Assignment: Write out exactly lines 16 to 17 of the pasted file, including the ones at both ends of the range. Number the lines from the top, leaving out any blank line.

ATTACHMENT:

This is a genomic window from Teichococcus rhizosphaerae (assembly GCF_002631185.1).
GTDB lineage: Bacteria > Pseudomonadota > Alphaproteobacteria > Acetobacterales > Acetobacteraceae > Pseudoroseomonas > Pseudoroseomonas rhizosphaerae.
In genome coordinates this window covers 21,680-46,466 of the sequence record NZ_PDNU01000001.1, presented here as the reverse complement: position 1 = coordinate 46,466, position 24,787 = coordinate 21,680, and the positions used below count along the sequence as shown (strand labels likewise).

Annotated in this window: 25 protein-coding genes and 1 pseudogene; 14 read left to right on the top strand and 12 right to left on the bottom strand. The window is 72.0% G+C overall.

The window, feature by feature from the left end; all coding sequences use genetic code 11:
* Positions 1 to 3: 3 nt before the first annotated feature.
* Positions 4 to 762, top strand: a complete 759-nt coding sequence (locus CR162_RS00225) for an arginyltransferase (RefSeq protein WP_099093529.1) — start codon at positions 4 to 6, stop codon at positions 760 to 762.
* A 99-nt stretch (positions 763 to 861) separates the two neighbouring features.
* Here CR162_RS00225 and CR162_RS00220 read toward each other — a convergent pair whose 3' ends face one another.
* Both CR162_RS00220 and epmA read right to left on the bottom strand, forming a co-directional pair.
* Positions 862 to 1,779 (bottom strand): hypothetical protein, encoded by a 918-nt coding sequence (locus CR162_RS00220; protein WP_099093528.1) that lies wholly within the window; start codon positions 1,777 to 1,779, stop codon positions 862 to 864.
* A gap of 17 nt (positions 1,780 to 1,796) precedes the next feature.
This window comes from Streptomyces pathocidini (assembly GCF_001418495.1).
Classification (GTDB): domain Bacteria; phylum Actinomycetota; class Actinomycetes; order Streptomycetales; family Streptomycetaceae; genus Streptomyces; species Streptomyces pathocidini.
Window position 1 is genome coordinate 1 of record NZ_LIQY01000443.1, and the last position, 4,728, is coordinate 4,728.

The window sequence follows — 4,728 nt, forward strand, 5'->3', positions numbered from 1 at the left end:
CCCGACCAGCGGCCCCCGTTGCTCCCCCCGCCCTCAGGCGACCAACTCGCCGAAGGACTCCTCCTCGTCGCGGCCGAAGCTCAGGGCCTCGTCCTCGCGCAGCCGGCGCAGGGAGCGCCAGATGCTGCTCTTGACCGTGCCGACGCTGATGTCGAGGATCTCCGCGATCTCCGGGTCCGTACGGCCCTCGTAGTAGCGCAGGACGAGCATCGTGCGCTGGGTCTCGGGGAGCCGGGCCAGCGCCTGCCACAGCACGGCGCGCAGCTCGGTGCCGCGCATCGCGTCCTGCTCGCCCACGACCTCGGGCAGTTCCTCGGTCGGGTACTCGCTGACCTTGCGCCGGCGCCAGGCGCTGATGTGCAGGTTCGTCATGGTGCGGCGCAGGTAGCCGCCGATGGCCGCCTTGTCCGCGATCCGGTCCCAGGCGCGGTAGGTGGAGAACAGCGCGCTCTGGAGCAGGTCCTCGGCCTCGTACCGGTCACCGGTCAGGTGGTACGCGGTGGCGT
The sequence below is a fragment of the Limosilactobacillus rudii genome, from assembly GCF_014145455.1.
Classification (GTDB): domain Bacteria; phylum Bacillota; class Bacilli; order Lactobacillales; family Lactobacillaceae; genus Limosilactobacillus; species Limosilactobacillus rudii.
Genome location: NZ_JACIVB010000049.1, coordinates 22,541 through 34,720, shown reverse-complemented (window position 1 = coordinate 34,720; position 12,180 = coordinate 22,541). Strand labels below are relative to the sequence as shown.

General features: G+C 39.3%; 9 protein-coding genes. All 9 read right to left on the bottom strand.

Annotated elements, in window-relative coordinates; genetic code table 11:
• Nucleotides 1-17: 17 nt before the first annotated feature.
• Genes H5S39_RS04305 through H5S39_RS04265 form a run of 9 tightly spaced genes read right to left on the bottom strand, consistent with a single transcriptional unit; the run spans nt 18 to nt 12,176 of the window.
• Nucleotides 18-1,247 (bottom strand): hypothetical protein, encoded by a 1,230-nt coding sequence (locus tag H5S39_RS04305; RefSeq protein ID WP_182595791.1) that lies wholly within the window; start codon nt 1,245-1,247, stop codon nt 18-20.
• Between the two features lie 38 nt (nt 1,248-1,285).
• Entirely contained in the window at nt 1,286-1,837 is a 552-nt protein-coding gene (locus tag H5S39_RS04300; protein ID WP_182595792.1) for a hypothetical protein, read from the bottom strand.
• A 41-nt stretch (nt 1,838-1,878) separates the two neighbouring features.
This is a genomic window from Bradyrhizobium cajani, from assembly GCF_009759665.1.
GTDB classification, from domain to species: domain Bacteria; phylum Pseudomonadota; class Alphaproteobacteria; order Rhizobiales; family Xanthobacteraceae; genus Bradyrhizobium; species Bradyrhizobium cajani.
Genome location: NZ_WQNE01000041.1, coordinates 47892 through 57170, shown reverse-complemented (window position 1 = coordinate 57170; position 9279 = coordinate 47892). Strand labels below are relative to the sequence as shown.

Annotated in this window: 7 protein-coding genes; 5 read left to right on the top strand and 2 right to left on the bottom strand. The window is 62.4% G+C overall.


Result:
The window sequence follows — 4,728 nt, forward strand, 5'->3', positions numbered from 1 at the left end:
CCCGACCAGCGGCCCCCGTTGCTCCCCCCGCCCTCAGGCGACCAACTCGCCGAAGGACTCCTCCTCGTCGCGGCCGAAGCTCAGGGCCTCGTCCTCGCGCAGCCGGCGCAGGGAGCGCCAGATGCTGCTCTTGACCGTGCCGACGCTGATGTCGAGGATCTCCGCGATCTCCGGGTCCGTACGGCCCTCGTAGTAGCGCAGGACGAGCATCGTGCGCTGGGTCTCGGGGAGCCGGGCCAGCGCCTGCCACAGCACGGCGCGCAGCTCGGTGCCGCGCATCGCGTCCTGCTCGCCCACGACCTCGGGCAGTTCCTCGGTCGGGTACTCGCTGACCTTGCGCCGGCGCCAGGCGCTGATGTGCAGGTTCGTCATGGTGCGGCGCAGGTAGCCGCCGATGGCCGCCTTGTCCGCGATCCGGTCCCAGGCGCGGTAGGTGGAGAACAGCGCGCTCTGGAGCAGGTCCTCGGCCTCGTACCGGTCACCGGTCAGGTGGTACGCGGTGGCGT